Addressing The Elephant In The Room (2)

By Dr. Frank Owusu
Opinion Addressing The Elephant In The Room 2
DEC 10, 2022 LISTEN

BESIDES NOT being necessary, the nurse had no business insulting the house officer since she could have documented in the nursing note and escalate. House officer calls back and nurse continues after initially refusing to speak to her and mentions that she had called the other male doctor. House officer calls her male colleague because as at then, she still had no idea what she had done wrong. Then she was told by the colleague that it was because the hospital didn't have the Normal Saline she prescribed in stock and so needed to change it to Ringers Lactate which was available.

Really? So, there was no ward stock of fluids she could have borrowed from? Was there no other doctor in the whole hospital who could have prescribed?  The call was not about wrong medication or dangerous dosage? So why that artfully contrived lie about the IV diazepam and dosage and a child when there was no child involved at all?

Father decides to drive daughter to the hospital to effect the change and stays in the car. Daughter goes to the hospital, comes back crying because of the overt bully by the nurse. Father loses it, goes to confront nurse who was very rude to dad and the rest is as we know. I am not in any way justifying the action of the Dad at all. I still think he could have been a “father” to all by calmly settling issues aimed at maintaining work place harmony.

That said, the elephant in the room that needs addressing is bullying at the workplace. Nurses who have been around for some time take it all out on their colleagues especially their juniors. House officers are easy targets by nurses because of their transitory status and being at the bottom end of the doctor's scale. Bullying is by no means a preserve of nurses, senior doctors particularly those in management positions tend to bully their colleagues. That said, I have also had the pleasure of working with very pleasant nurses and continue to work with fantastic nurses both public and private facilities alike.

I refused to be bullied as a house officer. I stood my grounds and made some friends and I believe a lot more enemies from nurse bullies. I remember during my orthopaedic rotation where I had communicated my inability to procure blood from the blood bank to my senior resident in theatre, this tyrant of a matron was upset and rained insults on me calling me lazy for my inability to secure blood for the surgery.

Of course, I stood up to her and the well-known “my son is older than you” was floated around to which I responded that “yes, your son maybe older than me but I am not your son!” of course I was reported to HOD of Orthopaedic but my Senior resident, now a fantastic Orthopaedic Consultant came to my defense and put things right. There were no more attempts at bullying, at least not in my direction on that ward.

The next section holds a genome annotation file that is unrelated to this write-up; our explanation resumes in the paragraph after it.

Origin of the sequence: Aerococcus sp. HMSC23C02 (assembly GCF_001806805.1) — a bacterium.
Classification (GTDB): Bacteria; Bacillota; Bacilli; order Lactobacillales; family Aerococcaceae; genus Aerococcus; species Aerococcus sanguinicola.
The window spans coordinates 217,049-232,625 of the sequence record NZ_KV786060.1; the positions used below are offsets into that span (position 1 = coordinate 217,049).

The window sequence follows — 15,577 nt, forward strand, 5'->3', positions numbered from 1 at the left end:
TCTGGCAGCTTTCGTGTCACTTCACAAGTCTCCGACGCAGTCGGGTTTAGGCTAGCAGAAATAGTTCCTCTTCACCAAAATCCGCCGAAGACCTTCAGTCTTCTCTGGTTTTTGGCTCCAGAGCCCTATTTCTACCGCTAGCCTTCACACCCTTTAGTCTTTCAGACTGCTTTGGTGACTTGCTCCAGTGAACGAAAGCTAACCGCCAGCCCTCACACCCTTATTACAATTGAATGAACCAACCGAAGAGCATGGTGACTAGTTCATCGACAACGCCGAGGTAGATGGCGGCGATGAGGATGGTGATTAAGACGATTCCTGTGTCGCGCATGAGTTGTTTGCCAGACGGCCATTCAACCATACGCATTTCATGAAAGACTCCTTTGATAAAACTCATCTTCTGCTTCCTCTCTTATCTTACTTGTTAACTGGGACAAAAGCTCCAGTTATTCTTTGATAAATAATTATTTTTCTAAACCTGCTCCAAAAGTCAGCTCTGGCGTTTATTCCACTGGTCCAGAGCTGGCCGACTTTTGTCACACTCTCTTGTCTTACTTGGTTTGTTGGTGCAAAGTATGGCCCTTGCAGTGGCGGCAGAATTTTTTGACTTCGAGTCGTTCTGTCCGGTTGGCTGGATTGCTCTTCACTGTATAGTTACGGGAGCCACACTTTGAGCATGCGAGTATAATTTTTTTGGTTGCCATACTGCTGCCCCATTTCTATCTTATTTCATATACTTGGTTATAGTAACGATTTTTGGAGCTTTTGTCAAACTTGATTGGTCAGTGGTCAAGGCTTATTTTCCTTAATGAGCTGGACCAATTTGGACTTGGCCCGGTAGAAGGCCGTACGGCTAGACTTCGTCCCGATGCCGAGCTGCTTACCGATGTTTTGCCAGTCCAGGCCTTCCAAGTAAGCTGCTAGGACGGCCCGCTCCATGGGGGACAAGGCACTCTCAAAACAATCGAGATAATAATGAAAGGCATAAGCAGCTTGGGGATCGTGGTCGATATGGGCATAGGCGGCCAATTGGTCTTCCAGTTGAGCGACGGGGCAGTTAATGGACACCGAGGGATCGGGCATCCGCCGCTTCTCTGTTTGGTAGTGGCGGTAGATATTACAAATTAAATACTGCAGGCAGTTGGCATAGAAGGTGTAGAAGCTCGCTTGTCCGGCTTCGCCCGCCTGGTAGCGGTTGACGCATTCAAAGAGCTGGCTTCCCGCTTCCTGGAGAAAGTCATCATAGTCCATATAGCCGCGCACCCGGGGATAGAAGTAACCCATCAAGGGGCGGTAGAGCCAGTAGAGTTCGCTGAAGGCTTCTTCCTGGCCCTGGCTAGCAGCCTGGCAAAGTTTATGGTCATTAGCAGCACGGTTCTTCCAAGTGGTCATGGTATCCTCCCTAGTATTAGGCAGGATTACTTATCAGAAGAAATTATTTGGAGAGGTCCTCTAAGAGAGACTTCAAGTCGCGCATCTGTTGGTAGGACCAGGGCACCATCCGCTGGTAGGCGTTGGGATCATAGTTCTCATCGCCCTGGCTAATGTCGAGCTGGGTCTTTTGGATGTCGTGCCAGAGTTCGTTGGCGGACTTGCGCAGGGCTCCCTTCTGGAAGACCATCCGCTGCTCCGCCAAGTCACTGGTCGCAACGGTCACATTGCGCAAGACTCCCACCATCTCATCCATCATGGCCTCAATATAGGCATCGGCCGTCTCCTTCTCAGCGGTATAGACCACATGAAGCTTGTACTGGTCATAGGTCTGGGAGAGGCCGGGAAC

And so quite recently, when as a specialist gathering data for my fellowship at the Maternity Block, one matron told me that if I did not pay her, she will stop the mothers from bringing their babies for me to examine them for evidence of heart disease. Her reason? “You people will soon become professors and chop big monies.” With an impassive face I told her to do her worst because not a penny would be paid. That ended it. I completed my data gathering with no interruptions. Bullying in the healthcare space is real and must not be swept under the carpet. People must learn to respect the various roles played by each category for the common good of the patient.

So, did this father abuse the nurse? Obviously yes. A problem between your daughter and her colleague at work should be settled at work and not warrant a father to the rescue. Parents must train the children to be able to stand up for themselves. The world is becoming more dangerous by the minute.   What if the father brought his whole community and associates to the hospital – how would you have called him? A bigger bully or abuser?

How then should we describe an association that brings its whole might through a series of graded action to culminate in a nationwide strike because one person was insulted? Could there be a better description of a gargantuan bully? I belong to the Ghana Medical Association – but I would not be that proud a member if GMA declared a road map culminating in a nationwide strike action because a doctor has had a fall out with somebody. That would be a classic case of using a sledgehammer to kill an ant – and it actually symbolises weakness instead of strength.

BY Dr. Frank Owusu